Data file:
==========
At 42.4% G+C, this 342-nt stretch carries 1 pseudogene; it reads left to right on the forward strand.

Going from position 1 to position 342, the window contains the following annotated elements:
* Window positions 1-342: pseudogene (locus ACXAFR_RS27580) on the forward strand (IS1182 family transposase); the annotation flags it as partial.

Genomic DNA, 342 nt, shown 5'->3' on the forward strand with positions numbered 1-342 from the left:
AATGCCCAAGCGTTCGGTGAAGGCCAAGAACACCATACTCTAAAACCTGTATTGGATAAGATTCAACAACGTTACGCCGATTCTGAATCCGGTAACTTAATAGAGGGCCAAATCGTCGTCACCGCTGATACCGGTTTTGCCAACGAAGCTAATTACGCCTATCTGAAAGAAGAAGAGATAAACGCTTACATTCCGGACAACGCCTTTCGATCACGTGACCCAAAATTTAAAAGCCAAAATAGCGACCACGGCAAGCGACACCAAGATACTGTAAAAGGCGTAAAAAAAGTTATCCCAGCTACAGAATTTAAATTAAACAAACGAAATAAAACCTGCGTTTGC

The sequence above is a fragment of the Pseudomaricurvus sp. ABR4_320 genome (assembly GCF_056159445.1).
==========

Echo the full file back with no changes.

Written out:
At 42.4% G+C, this 342-nt stretch carries 1 pseudogene; it reads left to right on the forward strand.

Going from position 1 to position 342, the window contains the following annotated elements:
* Window positions 1-342: pseudogene (locus ACXAFR_RS27580) on the forward strand (IS1182 family transposase); the annotation flags it as partial.

Genomic DNA, 342 nt, shown 5'->3' on the forward strand with positions numbered 1-342 from the left:
AATGCCCAAGCGTTCGGTGAAGGCCAAGAACACCATACTCTAAAACCTGTATTGGATAAGATTCAACAACGTTACGCCGATTCTGAATCCGGTAACTTAATAGAGGGCCAAATCGTCGTCACCGCTGATACCGGTTTTGCCAACGAAGCTAATTACGCCTATCTGAAAGAAGAAGAGATAAACGCTTACATTCCGGACAACGCCTTTCGATCACGTGACCCAAAATTTAAAAGCCAAAATAGCGACCACGGCAAGCGACACCAAGATACTGTAAAAGGCGTAAAAAAAGTTATCCCAGCTACAGAATTTAAATTAAACAAACGAAATAAAACCTGCGTTTGC

The sequence above is a fragment of the Pseudomaricurvus sp. ABR4_320 genome (assembly GCF_056159445.1).